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Metro Auckland Cervical Screening Coordination Service | Auckland | Te Toka Tumai | Te Whatu Ora

Public Service, Obstetrics and Gynaecology, Community Health, Oncology

Today

For Auckland & Waitemata DHBs

8:30 AM to 5:30 PM.

Description

Formerly Metro Auckland Cervical Screening Coordination Service

Getting Screened - information for women

It's completely up to you who takes your cervical screen.

You can request a female screen taker from most services. Whoever you choose, all screen takers are specially trained to make sure the test is comfortable and meets your rights as a patient. 

You can choose to go to your regular doctor or you can choose to go to:

The National Screening Unit (NSU) can also help you find someone to take your cervical screen. Call the NSU on freephone 0800 729 729.

Cervical Screening Coordinators

The Cervical Screening Coordinators in the Auckland Region are:

  • Jacinth Tuazon (Te Toka Tumai Auckland & Waitemata) 
  • Meena Narang (Counties Manukau Health)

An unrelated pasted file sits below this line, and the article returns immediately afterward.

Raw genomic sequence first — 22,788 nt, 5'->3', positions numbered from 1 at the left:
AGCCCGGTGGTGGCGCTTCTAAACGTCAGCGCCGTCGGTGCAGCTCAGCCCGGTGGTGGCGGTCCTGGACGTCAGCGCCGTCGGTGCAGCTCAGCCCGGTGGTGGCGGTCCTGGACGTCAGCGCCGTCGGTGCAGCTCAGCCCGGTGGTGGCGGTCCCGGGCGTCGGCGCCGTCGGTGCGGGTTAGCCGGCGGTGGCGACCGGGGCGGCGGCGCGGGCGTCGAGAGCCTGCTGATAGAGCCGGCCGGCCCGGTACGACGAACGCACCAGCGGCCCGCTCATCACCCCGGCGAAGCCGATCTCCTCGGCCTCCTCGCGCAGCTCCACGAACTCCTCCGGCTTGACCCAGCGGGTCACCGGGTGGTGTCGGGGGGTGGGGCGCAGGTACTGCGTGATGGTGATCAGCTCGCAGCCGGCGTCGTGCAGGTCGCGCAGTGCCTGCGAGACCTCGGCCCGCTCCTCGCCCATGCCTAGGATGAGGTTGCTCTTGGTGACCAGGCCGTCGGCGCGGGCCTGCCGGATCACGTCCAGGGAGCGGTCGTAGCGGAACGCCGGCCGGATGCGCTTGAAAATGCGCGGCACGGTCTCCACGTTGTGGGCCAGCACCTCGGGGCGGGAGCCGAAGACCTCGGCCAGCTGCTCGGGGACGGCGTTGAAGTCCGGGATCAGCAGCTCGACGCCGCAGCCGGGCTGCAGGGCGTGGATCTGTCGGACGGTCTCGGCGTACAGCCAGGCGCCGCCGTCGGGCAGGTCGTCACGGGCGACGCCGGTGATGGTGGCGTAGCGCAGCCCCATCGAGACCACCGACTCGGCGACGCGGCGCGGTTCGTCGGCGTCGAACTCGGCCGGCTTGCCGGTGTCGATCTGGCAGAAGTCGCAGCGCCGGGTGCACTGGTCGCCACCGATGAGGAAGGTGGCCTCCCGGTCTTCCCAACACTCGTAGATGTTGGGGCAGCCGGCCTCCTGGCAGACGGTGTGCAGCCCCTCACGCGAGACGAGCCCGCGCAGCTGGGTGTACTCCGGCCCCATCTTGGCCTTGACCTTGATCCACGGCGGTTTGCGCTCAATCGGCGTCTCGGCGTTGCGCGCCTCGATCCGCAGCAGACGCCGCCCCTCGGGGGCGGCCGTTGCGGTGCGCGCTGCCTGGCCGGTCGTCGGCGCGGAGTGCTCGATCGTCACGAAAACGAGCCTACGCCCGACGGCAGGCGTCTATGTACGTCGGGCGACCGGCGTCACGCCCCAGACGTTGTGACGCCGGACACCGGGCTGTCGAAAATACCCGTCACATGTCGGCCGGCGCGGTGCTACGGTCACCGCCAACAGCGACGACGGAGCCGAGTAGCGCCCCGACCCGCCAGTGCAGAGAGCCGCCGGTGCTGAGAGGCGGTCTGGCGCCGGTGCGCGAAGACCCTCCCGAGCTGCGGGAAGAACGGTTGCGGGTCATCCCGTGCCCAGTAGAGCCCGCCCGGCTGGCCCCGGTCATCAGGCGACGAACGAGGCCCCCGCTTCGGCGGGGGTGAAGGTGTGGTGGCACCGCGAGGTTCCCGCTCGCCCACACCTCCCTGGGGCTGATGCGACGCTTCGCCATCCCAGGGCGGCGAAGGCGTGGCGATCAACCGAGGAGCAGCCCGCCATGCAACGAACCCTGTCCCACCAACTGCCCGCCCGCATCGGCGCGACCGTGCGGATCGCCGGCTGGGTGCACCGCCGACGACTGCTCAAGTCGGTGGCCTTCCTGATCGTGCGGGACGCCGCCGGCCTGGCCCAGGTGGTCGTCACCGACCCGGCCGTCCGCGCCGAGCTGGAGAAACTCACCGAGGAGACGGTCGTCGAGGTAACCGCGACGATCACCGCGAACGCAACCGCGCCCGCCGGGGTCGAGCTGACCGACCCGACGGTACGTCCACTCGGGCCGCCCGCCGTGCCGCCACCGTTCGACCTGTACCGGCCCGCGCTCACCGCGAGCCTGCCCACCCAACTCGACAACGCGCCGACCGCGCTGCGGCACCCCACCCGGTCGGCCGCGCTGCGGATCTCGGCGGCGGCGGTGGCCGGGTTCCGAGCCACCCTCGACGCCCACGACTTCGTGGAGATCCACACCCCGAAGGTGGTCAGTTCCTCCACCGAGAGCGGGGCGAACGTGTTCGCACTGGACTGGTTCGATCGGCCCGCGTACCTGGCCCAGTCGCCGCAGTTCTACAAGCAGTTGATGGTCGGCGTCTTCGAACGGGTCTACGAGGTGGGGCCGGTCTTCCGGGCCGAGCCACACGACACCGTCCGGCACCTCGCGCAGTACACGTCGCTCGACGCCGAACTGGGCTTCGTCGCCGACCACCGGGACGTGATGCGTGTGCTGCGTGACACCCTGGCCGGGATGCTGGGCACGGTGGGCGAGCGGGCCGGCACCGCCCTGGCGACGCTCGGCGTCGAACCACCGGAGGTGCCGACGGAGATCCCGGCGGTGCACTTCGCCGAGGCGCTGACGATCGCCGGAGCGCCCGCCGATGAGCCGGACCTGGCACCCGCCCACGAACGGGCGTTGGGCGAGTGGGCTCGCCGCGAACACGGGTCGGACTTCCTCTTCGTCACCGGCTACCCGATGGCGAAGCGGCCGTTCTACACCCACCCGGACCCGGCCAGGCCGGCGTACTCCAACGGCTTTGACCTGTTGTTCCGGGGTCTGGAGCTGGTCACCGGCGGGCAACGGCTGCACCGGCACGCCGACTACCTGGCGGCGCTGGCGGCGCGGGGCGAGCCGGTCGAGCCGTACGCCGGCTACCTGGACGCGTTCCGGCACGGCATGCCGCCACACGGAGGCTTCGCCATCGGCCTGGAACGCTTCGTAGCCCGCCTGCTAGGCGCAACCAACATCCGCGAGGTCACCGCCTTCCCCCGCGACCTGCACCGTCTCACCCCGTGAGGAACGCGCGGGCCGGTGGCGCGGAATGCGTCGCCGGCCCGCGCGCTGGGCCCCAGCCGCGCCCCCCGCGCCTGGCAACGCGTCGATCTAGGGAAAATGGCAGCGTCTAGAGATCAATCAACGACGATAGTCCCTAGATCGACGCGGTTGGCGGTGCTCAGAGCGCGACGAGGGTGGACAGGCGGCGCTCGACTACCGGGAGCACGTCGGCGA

Cervical Screening Coordinators provide support and information for:

  • consumers
  • cervical screening workforce
  • Primary Health Organisations
  • General Practices
  • independent service providers (Counties Manukau Health and Well Women and Family Trust)
  • other cervical screening stakeholders (e.g. colposcopy services and laboratory services)
  • National Cervical Screening Programme (NCSP).

Cervical Screening Coordinators:

  • coordinate cervical screening services in metro Auckland
  • provide free cervical screening updates
  • support the cervical screening workforce
  • provide advice and answers to questions about cervical screening
  • support Primary Health Organisations and General Practices with data provided by the National Screening Unit
  • support primary care with quality improvement activities
  • support access to and completion of cervical screening training
  • coordinate regular meetings with the Metro Auckland Cervical Screening Operations Group (MACSOP). 

Auckland Regional Cervical Screening Register

The Auckland Regional Cervical Screening Register can be reached at 0800 729 729 or (09) 630 9943 ext 27827.

For consumers,Regional Register Services can help with:

  • updating your details
  • cervical screening queries
  • information on alternative cervical screening options in the area